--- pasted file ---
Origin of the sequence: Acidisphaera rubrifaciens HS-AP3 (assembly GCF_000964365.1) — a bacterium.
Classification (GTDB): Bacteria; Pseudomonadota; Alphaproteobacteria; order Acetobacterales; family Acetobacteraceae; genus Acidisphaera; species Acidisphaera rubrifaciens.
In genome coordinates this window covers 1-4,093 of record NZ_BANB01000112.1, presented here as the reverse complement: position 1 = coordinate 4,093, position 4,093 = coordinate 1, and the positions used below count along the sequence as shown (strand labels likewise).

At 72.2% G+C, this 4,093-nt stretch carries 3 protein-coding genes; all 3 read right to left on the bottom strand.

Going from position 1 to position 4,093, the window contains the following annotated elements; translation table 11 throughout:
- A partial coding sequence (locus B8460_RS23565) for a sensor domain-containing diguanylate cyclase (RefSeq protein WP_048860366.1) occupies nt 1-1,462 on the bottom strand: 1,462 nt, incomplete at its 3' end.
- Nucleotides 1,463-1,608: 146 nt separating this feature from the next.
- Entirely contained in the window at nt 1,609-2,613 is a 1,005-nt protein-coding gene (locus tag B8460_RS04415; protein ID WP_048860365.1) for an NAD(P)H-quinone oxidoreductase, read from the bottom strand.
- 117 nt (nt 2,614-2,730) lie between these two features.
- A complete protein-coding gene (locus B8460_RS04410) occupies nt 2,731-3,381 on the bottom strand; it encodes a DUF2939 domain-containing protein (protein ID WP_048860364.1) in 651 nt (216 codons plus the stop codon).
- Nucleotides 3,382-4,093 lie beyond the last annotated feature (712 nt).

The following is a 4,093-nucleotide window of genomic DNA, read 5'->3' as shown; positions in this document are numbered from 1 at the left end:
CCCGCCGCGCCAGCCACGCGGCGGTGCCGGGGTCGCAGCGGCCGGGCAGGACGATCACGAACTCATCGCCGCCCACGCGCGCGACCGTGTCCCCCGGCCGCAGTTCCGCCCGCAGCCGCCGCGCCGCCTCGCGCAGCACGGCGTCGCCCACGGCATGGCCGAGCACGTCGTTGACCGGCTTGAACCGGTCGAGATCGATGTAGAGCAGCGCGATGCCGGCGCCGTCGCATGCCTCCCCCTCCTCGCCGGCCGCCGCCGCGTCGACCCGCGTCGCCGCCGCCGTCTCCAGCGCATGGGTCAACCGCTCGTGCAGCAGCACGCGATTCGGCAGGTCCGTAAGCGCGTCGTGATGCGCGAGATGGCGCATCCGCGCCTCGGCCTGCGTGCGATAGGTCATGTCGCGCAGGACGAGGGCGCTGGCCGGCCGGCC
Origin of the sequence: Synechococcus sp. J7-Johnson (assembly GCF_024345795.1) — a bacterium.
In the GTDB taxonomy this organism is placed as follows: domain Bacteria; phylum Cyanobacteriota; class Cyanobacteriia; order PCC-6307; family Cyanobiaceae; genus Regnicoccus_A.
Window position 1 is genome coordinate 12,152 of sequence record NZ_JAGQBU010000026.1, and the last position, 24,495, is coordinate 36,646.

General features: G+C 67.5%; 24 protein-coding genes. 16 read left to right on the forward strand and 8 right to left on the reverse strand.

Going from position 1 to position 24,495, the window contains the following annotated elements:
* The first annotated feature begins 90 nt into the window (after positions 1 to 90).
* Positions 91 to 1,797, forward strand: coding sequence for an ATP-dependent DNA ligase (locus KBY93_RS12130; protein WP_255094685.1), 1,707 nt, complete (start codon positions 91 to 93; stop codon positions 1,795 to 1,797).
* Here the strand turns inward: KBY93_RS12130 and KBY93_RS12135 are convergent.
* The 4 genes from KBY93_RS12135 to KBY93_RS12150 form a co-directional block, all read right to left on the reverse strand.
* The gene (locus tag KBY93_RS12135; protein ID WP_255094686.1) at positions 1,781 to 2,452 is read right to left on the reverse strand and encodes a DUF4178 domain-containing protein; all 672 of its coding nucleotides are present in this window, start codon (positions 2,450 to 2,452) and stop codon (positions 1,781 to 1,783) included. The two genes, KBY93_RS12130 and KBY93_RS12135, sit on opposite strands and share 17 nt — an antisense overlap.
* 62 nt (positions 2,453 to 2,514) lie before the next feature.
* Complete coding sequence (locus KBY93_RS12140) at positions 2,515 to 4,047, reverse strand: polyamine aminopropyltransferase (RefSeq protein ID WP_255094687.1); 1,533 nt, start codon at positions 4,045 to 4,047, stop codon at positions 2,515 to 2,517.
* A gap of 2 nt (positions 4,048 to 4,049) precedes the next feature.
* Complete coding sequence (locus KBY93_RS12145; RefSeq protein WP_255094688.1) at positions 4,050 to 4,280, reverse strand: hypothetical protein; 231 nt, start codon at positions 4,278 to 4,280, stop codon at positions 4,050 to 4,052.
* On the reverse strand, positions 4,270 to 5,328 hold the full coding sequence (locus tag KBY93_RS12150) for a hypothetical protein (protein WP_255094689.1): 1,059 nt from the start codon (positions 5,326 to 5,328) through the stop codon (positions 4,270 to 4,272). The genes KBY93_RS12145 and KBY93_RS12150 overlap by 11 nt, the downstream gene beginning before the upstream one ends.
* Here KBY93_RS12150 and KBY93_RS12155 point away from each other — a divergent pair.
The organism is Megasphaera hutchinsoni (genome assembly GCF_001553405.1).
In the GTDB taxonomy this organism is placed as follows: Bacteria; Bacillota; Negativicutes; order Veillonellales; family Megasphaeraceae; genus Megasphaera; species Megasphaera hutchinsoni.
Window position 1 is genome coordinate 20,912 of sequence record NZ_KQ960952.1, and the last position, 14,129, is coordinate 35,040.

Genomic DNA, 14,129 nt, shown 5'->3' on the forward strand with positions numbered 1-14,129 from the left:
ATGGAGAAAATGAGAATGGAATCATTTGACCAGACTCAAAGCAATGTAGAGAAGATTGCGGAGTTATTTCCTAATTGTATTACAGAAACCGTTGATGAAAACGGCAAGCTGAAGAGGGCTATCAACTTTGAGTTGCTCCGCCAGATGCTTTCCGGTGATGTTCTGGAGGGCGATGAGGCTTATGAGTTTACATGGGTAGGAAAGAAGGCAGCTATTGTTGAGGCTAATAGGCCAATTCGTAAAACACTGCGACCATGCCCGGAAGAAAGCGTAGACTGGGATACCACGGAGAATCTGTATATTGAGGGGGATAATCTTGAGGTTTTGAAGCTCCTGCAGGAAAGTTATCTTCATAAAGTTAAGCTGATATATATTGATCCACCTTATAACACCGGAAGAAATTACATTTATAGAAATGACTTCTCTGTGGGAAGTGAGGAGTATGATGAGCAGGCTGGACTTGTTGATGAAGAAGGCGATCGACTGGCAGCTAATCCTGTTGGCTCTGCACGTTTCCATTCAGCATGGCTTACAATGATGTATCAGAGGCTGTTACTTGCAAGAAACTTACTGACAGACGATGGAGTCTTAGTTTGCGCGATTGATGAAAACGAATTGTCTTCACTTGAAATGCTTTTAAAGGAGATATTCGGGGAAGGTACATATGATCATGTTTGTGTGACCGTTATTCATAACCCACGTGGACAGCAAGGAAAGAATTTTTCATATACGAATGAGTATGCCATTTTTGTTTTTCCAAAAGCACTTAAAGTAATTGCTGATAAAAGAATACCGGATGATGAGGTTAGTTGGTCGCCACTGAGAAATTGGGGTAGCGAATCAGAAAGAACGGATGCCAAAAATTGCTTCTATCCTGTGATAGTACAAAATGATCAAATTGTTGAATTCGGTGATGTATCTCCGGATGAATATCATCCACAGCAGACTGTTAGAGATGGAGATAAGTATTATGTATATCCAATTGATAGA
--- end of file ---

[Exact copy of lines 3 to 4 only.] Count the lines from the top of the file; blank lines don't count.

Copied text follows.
In genome coordinates this window covers 1-4,093 of record NZ_BANB01000112.1, presented here as the reverse complement: position 1 = coordinate 4,093, position 4,093 = coordinate 1, and the positions used below count along the sequence as shown (strand labels likewise).

At 72.2% G+C, this 4,093-nt stretch carries 3 protein-coding genes; all 3 read right to left on the bottom strand.